Other Amphibian of the Week

Fire Salamander (Salamandra salamandra)

Fire Salamander
Fire Salamander photo by wikiuser Didier Descouens

leastconcern
Common Name: Fire Salamander
Scientific Name: Salamandra Salamandra
Family: Salamandridae
Location: Albania, Austria, Belgium, Bosnia and Herzegovina, Bulgaria, Croatia, Czech Republic, France, Germany, Greece, Hungary, Italy, Luxembourg, Macedonia, the Former Yugoslav Republic of, Montenegro, Netherlands, Poland, Portugal, Romania, Serbia, Slovakia, Slovenia, Spain, Switzerland, Turkey, and Ukraine
Size: Around 10 inches or 250 mm

The Fire Salamander was the first salamander to be scientifically named in the Linnaeus taxonomy system hence it’s scientific name of Salamandra Salamandra. The name just means salamander salamander in Latin. They can live a very long time, one specimen lived more than 50 years at a German natural history museum!

The Fire Salamander is very toxic so don’t eat one! They are also able to spray the chemicals at predators, which is rare for salamanders. Don’t frighten one either! The bright colors on their bodies warn predators of the toxins in the salamander’s body. This is called aposematism.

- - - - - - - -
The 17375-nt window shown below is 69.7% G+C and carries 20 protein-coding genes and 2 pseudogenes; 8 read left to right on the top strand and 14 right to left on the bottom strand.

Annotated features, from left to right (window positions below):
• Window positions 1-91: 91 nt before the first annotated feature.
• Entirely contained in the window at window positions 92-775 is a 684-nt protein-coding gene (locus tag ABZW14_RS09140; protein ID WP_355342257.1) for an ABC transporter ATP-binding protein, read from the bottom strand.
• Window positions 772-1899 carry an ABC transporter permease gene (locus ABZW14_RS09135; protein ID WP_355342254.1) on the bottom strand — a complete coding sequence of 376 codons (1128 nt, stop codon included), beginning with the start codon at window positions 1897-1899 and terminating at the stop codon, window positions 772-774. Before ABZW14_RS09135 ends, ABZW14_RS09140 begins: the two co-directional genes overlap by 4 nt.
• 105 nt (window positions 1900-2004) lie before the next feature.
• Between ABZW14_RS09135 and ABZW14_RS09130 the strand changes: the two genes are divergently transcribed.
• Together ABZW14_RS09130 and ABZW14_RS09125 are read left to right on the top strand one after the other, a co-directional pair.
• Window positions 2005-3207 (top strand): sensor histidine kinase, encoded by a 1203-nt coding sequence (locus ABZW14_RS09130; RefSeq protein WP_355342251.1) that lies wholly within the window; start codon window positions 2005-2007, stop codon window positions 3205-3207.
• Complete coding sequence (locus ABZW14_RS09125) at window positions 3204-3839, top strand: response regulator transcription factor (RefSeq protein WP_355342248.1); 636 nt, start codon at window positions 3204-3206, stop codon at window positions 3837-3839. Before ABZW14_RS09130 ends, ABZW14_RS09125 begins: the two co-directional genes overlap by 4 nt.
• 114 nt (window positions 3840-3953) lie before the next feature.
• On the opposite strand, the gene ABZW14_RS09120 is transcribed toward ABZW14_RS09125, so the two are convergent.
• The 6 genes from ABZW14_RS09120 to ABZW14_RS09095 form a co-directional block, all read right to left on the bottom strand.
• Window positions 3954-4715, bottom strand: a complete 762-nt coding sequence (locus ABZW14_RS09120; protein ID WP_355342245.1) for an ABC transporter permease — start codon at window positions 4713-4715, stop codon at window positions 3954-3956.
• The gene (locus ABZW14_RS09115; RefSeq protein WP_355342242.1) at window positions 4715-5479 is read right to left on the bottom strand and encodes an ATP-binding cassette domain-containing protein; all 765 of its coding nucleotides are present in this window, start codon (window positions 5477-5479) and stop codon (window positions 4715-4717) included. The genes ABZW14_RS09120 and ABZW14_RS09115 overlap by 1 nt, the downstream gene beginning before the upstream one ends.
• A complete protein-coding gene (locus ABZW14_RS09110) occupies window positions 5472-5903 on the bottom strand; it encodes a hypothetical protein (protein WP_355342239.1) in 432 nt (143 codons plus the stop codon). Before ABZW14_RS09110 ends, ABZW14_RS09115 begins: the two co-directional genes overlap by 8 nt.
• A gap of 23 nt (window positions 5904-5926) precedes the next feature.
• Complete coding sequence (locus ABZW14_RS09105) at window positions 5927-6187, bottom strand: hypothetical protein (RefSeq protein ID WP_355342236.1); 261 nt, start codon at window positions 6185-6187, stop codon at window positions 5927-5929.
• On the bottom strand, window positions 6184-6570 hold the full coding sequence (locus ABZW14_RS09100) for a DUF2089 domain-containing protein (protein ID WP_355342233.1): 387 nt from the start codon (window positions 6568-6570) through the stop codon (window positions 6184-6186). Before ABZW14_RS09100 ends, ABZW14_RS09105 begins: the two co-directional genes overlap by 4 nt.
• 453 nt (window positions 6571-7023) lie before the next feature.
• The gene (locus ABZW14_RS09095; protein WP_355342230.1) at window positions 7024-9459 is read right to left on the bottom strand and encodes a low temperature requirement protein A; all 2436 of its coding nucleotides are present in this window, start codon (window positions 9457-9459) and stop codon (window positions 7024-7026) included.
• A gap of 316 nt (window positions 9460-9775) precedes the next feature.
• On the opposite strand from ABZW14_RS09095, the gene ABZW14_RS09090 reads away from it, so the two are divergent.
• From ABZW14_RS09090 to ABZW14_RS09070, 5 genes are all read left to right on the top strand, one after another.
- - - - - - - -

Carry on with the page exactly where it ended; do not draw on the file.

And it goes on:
Breeding varies between subspecies and locations. Individuals in the southern part of the range breed during winter while in the north, breeding takes place between spring and fall. Females are viviparous, meaning they give birth to live young. Generally, they are larvae that the female lays in streams. Some subspecies of the salamander (Salamandra salamandra bernardezi and sometimes S. s. fastuosa) give birth to fully metamorphosed young. That’s some crazy stuff.

Fire Salamander populations in central Europe are declining at alarming rates due to Batrachochytrium salamandrivorans (Bsal), a fungal pathogen thought to be originally from Asia. Scientists are working to stop the spread of the disease and develop widespread treats for it. Hopefully, they can save this beautiful creature.

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